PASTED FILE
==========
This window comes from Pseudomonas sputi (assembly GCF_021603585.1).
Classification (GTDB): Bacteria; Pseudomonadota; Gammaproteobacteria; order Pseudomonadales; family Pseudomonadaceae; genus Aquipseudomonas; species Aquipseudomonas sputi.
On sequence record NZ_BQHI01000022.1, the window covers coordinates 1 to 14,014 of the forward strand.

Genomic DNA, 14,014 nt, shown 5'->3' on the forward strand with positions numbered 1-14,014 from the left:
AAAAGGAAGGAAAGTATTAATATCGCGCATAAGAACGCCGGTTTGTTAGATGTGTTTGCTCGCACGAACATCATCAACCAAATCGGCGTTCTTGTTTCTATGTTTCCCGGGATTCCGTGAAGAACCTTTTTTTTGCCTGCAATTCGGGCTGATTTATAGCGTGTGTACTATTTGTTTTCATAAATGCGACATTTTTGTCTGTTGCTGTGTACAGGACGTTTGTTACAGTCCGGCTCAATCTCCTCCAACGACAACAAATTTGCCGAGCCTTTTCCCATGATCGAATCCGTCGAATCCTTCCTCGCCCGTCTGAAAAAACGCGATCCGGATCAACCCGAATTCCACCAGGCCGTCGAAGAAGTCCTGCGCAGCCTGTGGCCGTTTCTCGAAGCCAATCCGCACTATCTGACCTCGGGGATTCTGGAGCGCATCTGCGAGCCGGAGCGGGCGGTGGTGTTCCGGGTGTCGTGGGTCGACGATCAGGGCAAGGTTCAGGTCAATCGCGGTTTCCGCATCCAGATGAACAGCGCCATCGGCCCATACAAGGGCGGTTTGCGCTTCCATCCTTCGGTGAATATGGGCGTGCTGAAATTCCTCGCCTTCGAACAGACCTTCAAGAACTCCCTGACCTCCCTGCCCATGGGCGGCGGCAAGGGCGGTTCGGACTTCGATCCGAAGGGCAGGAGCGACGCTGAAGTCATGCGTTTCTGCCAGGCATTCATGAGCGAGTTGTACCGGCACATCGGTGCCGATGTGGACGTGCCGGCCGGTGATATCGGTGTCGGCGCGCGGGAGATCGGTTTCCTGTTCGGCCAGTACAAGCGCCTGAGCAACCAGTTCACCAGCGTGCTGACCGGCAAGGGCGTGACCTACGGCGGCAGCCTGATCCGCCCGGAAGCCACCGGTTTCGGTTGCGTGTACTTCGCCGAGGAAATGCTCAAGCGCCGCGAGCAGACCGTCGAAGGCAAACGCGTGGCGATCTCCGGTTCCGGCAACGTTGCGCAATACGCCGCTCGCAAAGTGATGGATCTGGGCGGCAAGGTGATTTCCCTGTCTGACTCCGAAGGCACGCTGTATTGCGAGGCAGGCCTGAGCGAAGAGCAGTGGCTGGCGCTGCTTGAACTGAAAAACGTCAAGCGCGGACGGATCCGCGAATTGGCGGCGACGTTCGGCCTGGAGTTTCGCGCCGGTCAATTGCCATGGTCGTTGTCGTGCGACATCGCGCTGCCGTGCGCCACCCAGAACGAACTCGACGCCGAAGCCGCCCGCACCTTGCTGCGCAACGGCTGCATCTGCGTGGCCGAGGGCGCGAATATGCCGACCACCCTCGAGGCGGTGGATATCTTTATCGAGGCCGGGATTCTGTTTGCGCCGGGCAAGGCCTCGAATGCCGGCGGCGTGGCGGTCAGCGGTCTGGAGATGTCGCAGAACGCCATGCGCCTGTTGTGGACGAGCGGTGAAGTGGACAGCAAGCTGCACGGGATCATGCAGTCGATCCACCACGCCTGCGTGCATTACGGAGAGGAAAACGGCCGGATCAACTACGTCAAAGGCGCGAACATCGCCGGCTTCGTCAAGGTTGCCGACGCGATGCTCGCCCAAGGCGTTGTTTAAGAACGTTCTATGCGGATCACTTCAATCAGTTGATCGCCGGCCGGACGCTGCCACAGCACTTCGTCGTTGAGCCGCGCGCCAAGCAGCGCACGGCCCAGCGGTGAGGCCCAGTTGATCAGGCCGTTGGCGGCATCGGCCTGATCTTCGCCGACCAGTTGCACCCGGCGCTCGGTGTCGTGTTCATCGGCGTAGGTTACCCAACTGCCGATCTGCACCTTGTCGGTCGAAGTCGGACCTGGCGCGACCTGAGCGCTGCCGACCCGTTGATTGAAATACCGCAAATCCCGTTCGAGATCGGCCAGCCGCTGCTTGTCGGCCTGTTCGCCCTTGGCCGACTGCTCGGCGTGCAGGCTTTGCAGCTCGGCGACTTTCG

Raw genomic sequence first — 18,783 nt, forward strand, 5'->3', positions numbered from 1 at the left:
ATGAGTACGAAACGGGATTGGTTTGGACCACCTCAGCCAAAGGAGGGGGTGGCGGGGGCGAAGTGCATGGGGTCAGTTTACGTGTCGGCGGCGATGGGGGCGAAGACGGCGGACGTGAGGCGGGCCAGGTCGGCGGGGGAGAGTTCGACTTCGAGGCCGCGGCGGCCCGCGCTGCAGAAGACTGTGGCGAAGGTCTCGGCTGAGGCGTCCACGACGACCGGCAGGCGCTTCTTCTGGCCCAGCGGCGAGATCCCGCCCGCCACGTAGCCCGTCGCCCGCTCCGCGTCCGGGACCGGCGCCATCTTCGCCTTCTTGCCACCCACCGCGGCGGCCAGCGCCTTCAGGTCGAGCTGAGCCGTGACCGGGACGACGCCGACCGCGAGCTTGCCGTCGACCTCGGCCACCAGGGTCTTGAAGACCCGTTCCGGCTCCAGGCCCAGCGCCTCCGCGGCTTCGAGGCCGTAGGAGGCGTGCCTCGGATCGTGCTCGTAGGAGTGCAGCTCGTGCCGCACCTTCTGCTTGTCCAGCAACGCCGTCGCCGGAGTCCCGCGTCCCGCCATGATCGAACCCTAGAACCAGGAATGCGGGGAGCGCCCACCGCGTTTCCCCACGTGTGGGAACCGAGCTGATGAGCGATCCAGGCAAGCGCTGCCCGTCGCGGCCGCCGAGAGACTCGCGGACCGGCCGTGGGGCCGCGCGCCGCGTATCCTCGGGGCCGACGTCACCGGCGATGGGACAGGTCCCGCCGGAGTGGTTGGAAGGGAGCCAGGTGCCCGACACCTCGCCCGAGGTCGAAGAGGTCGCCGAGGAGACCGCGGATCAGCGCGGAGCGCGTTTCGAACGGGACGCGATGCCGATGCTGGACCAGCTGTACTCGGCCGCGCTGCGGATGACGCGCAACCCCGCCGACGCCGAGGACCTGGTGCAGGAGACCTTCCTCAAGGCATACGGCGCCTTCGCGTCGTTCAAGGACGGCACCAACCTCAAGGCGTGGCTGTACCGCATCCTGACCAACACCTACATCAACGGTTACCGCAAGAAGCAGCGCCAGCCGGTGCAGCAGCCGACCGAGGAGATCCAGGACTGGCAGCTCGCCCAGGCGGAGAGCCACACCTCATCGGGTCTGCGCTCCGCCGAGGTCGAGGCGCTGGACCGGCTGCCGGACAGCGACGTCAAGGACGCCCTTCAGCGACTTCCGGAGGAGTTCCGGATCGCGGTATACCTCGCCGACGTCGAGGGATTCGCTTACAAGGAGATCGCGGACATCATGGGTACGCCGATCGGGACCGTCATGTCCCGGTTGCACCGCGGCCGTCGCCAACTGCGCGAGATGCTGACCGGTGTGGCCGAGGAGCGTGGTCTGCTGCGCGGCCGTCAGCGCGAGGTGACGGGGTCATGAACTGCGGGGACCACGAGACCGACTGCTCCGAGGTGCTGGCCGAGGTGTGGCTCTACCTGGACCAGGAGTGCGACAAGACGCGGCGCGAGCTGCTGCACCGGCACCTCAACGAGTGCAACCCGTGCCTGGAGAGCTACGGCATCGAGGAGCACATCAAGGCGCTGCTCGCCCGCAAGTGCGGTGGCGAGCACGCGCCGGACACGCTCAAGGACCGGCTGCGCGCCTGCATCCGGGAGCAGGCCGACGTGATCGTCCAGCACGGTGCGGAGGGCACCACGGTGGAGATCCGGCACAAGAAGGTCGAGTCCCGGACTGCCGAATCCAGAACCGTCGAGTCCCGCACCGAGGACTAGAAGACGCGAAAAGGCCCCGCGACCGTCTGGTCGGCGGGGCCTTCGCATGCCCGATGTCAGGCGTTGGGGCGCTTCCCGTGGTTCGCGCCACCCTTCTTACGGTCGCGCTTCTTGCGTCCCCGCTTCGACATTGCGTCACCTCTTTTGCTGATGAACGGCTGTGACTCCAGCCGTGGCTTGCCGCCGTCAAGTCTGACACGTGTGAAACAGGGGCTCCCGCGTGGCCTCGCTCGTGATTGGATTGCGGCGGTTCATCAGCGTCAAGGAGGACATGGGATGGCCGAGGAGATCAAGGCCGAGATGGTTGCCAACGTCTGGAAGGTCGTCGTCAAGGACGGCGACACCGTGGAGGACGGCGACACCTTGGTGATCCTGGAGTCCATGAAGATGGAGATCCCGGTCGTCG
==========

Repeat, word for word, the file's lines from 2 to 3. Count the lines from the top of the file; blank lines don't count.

Classification (GTDB): Bacteria; Pseudomonadota; Gammaproteobacteria; order Pseudomonadales; family Pseudomonadaceae; genus Aquipseudomonas; species Aquipseudomonas sputi.
On sequence record NZ_BQHI01000022.1, the window covers coordinates 1 to 14,014 of the forward strand.